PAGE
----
By Phil Shelley
As an engineer interested in renewable energy, I’ve long considered the viability of electric propulsion for marine vessels.
In recent years, large vessels such as cruise ships, ferries and tugboats have increasingly adopted hybrid electric drives. Now that solar panels have become more efficient and dramatically cheaper, I decided to try converting a medium-sized hull to a solar-electric hybrid.
Selecting the boat
Because this was a prototype, I wanted a hull that was big enough to provide the solar panel surface area I needed, had the weight carrying capacity for lots of batteries as well as useful space for travel but was cheap enough in case I messed up the whole project. After watching various broker sites, I found a boat in Kenosha, Wisconsin, that had been stored outside, was saturated in mold, had leaking heads and holding tanks, and smelled bad enough to deter most buyers. This allowed me to negotiate a price I could afford.
After purchasing the boat in April 2016, I moved it into the Southport Marina building in Kenosha. The 1986 Carver 4207 had twin Crusader 350s with only 540 hours of running time, which meant it had spent most of its life in the slip. The hull was sound, the shafts and props were good, but the dramatic change in propulsion meant it would need new props.
A bad odor permeated the interior, a 1980s time capsule, but overall the boat was solid and a major re-fit would also fix the smell.
My first job was to remove the engines, holding tanks, heads, all pipes, miles of electrical wiring, engine harnesses, both sets of helm controls, control cables, radar, trim tabs and servos, gauges, batteries, through-hull valves, transducers, carpets, generator, batteries, fungi from the walls, refrigerator, water pipes, water tank, fuel lines, lighting, and canvas—you get the idea.
Next came cleanup and engine room paint. The Elco electric motors required new steel engine mounts to be constructed. Next, I installed digital CANbus control cables, new digital helm controls and digital displays.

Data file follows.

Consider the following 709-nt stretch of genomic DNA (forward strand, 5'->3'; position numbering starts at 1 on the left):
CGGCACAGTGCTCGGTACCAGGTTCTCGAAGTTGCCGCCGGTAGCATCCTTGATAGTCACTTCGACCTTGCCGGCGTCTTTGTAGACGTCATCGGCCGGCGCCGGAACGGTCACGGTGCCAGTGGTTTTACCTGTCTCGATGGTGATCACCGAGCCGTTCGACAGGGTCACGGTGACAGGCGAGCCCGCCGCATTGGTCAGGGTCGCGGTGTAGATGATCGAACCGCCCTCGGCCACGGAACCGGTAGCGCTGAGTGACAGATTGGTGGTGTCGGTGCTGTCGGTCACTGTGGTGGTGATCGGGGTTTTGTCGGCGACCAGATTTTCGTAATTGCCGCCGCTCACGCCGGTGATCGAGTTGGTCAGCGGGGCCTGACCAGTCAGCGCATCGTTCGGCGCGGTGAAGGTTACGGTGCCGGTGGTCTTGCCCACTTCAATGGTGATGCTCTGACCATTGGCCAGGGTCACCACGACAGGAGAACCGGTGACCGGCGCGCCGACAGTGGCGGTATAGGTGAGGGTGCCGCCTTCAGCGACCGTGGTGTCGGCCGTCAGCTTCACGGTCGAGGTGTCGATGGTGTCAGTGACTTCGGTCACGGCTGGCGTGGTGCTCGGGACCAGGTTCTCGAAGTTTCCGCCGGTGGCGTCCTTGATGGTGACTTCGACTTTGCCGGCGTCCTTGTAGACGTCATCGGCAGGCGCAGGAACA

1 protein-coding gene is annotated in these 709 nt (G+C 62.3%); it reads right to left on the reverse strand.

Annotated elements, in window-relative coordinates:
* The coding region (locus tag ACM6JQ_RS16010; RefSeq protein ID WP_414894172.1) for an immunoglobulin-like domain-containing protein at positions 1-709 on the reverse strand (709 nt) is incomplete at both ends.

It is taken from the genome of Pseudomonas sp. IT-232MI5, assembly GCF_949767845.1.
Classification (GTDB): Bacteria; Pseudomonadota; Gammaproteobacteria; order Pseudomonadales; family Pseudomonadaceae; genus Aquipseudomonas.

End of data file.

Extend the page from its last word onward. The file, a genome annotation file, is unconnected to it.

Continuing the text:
Adding solar panels
Next came the solar panel structure, which I designed and had fabricated by a Kenosha welding shop. Although it won’t win any beauty contests, I wanted something functional, strong and cost-effective. I used high-efficiency 250-watt black monocrystalline solar panels: 12 of them connected in three banks of four gives me a realistic maximum power of around 2.5 kilowatts. The panels feed into a MPPT 96-volt solar charge controller from Australia. Unbelievably, I could not find a suitable controller made in the U.S.
With this amount of solar energy, I can charge the battery bank in about two to three days of bright sunshine. In continuous bright sunshine, the panels alone could power the boat at 2.5 knots.
Installing the batteries
I wanted a battery bank big enough to run for five to eight hours at cruising speed, which for this boat is about 5.5 knots. I considered lithium batteries, but the cost and complexity of the charge control system was a disincentive.
I had removed about 2,200 pounds of engines and transmission and added 800 pounds of solar panels and structure high up, so the boat’s center of mass and buoyancy concerned me. I looked for high-power lead acid batteries and found an interesting AGM design produced originally for cellphone tower backup systems. Rated at 200 amp-hours, these beautiful batteries weigh 135 pounds each, solving my weight distribution issue. I decided to use 26: 24 for propulsion and two for the house, generator starter and windlass. The 26 batteries store about 55 kilowatt-hours for propulsion and house needs. To preserve their life, I aim to use them at no more than 60 percent. The battery bank for propulsion consists of three banks of eight batteries in series, nominally running at 96 volts. I had custom battery boxes fabricated to fit into the center bilge and on top of the engine room stringers.